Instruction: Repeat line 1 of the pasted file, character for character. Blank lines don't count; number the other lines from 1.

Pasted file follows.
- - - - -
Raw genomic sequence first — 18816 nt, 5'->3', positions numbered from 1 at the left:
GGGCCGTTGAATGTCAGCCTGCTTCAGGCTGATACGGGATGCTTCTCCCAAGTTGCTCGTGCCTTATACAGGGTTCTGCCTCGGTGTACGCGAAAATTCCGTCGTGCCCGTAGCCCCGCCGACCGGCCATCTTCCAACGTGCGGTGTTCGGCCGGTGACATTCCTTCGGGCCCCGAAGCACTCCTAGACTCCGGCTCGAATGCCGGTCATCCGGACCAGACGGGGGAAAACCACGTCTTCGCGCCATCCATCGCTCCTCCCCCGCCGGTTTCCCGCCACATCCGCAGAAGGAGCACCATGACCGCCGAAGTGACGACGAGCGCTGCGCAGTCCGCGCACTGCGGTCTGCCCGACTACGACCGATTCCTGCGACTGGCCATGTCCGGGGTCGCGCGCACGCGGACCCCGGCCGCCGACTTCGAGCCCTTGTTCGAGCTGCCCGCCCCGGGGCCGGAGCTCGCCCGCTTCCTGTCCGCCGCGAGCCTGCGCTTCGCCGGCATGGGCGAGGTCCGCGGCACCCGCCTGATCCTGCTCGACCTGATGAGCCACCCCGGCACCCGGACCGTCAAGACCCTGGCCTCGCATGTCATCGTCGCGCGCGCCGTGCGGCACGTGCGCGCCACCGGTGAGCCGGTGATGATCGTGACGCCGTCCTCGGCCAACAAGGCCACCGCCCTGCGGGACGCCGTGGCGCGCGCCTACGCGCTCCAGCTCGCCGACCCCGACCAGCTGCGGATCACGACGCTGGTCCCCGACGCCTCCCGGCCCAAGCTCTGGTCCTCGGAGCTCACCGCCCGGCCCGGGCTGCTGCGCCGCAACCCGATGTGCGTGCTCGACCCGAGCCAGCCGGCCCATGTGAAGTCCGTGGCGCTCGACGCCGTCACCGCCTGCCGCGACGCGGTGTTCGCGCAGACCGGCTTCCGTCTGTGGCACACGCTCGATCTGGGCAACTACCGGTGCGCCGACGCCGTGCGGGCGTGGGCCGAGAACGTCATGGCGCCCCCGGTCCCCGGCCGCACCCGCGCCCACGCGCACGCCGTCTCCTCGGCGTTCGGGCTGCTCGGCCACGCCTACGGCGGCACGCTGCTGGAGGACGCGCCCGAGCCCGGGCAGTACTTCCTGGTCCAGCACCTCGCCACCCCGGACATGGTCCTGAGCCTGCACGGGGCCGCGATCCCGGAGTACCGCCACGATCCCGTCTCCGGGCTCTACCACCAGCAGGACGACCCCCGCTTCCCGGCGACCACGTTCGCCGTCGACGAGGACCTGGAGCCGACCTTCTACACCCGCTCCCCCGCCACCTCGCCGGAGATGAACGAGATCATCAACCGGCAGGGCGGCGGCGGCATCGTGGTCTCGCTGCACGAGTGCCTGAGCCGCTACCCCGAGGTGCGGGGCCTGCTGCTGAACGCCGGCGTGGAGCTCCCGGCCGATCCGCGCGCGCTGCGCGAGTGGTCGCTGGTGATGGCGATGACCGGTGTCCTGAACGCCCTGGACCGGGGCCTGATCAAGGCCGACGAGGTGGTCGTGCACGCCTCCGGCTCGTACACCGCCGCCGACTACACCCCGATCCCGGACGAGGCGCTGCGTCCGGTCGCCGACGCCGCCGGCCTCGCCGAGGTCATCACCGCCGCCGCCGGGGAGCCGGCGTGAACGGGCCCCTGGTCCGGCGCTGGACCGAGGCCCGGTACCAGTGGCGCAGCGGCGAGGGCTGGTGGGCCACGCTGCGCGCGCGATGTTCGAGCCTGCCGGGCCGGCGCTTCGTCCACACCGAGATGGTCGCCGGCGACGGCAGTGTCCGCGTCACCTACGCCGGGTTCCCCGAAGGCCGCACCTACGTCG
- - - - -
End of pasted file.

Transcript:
Raw genomic sequence first — 18816 nt, 5'->3', positions numbered from 1 at the left: